Few areas in the United States have the traffic volumes, parking demands, population densities, and pedestrian movements found in the Big Apple. This reality, combined with fleets of taxis, jammed busses, and miles of subways would make New York seem like the last place on earth to integrate bicycle lanes into it’s transportation grid. Yet, they are one of the first to successfully do so and it seems to be working out just fine.
Our annual Thanksgiving week trip to Manhattan and Brooklyn gave Peg and I the chance to inspect a few miles of the 200 miles of new “protected” bike lanes which have been installed in New York over the past four years by the Bloomberg Administration.
The protected bike lanes have been installed on major streets next to the curb, with protective guidance barriers at each intersection, protective spacing between the marked bike lanes, and pushed out parking bays, traffic, and turning lanes. This design protects bikers from being struck by car doors or vehicles themselves.
While we were in New York last week the Times ran an article that said the bike lanes had become controversial. But everyone I talked to including police officers, business owners, and cyclists (including my son who lives in New York) loved them and hope more will be built. By most accounts ridership has increased significantly since the protected lanes have been installed.
A police officer explained serious cycling injuries have dropped and more people seem to be cycling. An 8th Avenue retailer and life-long New Yorker told me as only a New Yorker could or would “anyone who doesn’t like them is crazy, older people need ways to get around and exercise too. ” A 30-something woman cyclist stopped at a traffic signal simply said “I just love them” as she sped off on a 35 degree morning.
I am pleased that this November the Village Board has retained two firms to help Oak Park plan the future of 3 key grid links here in Oak Park, which includes looking into the feasibility of better integrating safe bike lanes into our grid, as called for in our 2008 bike plan.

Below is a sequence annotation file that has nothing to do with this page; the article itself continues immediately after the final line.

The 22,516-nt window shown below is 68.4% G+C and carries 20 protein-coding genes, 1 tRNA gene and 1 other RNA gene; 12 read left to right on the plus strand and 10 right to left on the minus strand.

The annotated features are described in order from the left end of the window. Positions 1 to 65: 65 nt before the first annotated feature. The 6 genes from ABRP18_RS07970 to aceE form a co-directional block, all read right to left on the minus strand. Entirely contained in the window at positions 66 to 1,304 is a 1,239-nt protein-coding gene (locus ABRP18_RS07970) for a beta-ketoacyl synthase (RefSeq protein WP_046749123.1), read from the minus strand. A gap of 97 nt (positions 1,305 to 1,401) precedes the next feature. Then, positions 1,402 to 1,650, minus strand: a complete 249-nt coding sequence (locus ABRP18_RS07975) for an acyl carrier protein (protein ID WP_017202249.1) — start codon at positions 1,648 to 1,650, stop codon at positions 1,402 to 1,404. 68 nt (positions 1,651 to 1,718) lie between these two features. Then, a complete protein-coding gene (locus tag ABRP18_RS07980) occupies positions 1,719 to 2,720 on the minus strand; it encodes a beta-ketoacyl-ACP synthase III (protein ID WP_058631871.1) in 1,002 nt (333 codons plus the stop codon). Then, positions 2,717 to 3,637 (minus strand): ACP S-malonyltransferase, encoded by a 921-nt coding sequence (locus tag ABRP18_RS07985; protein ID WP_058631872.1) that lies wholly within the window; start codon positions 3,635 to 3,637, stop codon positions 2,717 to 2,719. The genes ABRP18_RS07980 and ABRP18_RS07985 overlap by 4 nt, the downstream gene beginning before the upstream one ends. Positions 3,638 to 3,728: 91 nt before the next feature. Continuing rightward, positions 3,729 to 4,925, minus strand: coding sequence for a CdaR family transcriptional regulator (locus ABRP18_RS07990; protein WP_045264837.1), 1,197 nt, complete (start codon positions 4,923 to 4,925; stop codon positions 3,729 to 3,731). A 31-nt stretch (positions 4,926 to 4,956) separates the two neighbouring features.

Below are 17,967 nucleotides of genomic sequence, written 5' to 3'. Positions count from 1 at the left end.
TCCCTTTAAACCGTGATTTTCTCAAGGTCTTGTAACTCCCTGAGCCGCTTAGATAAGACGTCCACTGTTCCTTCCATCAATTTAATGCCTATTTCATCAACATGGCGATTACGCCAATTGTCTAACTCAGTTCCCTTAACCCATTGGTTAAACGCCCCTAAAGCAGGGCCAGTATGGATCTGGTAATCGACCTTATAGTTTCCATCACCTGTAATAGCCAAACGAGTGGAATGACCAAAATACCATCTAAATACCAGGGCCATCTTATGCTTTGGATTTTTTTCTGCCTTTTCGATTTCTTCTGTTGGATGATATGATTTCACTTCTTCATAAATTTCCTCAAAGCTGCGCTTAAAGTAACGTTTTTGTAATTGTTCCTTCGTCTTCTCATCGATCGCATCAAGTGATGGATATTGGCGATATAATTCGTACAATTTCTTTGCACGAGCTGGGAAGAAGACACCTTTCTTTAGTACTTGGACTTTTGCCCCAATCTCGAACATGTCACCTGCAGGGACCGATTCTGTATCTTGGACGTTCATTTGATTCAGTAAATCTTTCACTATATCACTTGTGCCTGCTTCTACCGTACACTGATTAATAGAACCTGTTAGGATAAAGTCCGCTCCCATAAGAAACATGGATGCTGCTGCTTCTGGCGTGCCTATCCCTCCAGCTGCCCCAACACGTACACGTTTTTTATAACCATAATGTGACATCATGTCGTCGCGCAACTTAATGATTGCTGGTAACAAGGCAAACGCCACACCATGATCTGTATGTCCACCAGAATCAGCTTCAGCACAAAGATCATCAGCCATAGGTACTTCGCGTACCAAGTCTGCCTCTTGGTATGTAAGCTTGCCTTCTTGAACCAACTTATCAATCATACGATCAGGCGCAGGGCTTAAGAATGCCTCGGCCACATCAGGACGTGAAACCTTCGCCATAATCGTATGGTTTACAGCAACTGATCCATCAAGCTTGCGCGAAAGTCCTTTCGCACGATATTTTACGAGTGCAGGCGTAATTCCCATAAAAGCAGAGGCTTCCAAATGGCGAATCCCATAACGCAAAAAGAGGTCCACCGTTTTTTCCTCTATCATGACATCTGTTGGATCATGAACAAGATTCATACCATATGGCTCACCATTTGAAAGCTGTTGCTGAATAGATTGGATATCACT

The Lakota Group will continue to work with the Village on future design improvements to South Marion and South Oak Park Avenue in our Central Business District as we pursue the vision of truly becoming a Transit Village.
Last Monday, Altamanu Inc., was selected through a Request for Qualifications and Proposals competition (over 14 competing firms) to help layout the future of Madison Street from Harlem to Austin.
Can Oak Park figure out a way, and have the will, to take our grid to the next level? Will “safe” bike lanes have a future in Oak Park?
As we begin the process of planning our future on these important corridors I ask all to keep an open mind and consider participating in the public discourse of these strategic quality of life and community building initiatives. Your ideas are welcomed, examples from around the country are appreciated. We may not be able to copy NYC but I am hopeful and confidant we can better integrate and tailor “safe” bicycling routes into Oak Park’s transportation network.
New York City has lots of show and glow and is a great city. We here in the mid-west are practical. But what could be more practical than having the option to get around town safely on bikes. In today’s world, practical seems pretty great too!